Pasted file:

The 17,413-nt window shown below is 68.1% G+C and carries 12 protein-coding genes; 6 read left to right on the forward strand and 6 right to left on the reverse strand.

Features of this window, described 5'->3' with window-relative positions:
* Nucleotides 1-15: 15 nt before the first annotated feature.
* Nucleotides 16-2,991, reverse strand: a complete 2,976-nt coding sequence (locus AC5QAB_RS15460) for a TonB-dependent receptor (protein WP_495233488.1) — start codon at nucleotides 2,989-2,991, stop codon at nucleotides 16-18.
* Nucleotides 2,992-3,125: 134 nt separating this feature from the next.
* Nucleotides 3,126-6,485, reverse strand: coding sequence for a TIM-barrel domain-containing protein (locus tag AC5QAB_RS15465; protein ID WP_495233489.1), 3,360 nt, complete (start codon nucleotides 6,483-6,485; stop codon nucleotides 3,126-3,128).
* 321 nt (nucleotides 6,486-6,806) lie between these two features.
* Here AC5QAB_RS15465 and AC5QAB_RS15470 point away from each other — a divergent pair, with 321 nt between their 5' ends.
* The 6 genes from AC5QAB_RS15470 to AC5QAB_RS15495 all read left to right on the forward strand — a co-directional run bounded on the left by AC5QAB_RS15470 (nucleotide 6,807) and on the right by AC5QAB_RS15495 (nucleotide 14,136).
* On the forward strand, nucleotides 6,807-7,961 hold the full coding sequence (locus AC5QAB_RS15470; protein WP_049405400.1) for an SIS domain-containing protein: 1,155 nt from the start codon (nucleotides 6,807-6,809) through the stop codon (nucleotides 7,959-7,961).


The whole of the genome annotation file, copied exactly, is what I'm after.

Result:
The 17,413-nt window shown below is 68.1% G+C and carries 12 protein-coding genes; 6 read left to right on the forward strand and 6 right to left on the reverse strand.

Features of this window, described 5'->3' with window-relative positions:
* Nucleotides 1-15: 15 nt before the first annotated feature.
* Nucleotides 16-2,991, reverse strand: a complete 2,976-nt coding sequence (locus AC5QAB_RS15460) for a TonB-dependent receptor (protein WP_495233488.1) — start codon at nucleotides 2,989-2,991, stop codon at nucleotides 16-18.
* Nucleotides 2,992-3,125: 134 nt separating this feature from the next.
* Nucleotides 3,126-6,485, reverse strand: coding sequence for a TIM-barrel domain-containing protein (locus tag AC5QAB_RS15465; protein ID WP_495233489.1), 3,360 nt, complete (start codon nucleotides 6,483-6,485; stop codon nucleotides 3,126-3,128).
* 321 nt (nucleotides 6,486-6,806) lie between these two features.
* Here AC5QAB_RS15465 and AC5QAB_RS15470 point away from each other — a divergent pair, with 321 nt between their 5' ends.
* The 6 genes from AC5QAB_RS15470 to AC5QAB_RS15495 all read left to right on the forward strand — a co-directional run bounded on the left by AC5QAB_RS15470 (nucleotide 6,807) and on the right by AC5QAB_RS15495 (nucleotide 14,136).
* On the forward strand, nucleotides 6,807-7,961 hold the full coding sequence (locus AC5QAB_RS15470; protein WP_049405400.1) for an SIS domain-containing protein: 1,155 nt from the start codon (nucleotides 6,807-6,809) through the stop codon (nucleotides 7,959-7,961).